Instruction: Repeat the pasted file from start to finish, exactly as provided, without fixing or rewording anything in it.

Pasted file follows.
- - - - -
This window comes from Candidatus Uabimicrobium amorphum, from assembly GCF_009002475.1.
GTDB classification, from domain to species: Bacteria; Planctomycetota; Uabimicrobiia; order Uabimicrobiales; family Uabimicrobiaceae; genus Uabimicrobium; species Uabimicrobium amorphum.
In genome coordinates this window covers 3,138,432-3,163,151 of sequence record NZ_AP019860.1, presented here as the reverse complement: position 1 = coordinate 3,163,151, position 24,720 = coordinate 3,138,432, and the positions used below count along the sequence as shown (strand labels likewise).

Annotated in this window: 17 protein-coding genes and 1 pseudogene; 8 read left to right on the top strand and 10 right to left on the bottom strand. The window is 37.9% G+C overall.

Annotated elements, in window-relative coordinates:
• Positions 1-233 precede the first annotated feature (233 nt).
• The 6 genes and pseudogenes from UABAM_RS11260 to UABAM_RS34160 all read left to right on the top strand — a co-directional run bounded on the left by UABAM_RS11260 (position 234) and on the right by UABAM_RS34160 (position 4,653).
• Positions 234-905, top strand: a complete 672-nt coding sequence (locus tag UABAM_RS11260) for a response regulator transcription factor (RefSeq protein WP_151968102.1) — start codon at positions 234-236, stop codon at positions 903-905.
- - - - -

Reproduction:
This window comes from Candidatus Uabimicrobium amorphum, from assembly GCF_009002475.1.
GTDB classification, from domain to species: Bacteria; Planctomycetota; Uabimicrobiia; order Uabimicrobiales; family Uabimicrobiaceae; genus Uabimicrobium; species Uabimicrobium amorphum.
In genome coordinates this window covers 3,138,432-3,163,151 of sequence record NZ_AP019860.1, presented here as the reverse complement: position 1 = coordinate 3,163,151, position 24,720 = coordinate 3,138,432, and the positions used below count along the sequence as shown (strand labels likewise).

Annotated in this window: 17 protein-coding genes and 1 pseudogene; 8 read left to right on the top strand and 10 right to left on the bottom strand. The window is 37.9% G+C overall.

Annotated elements, in window-relative coordinates:
• Positions 1-233 precede the first annotated feature (233 nt).
• The 6 genes and pseudogenes from UABAM_RS11260 to UABAM_RS34160 all read left to right on the top strand — a co-directional run bounded on the left by UABAM_RS11260 (position 234) and on the right by UABAM_RS34160 (position 4,653).
• Positions 234-905, top strand: a complete 672-nt coding sequence (locus tag UABAM_RS11260) for a response regulator transcription factor (RefSeq protein WP_151968102.1) — start codon at positions 234-236, stop codon at positions 903-905.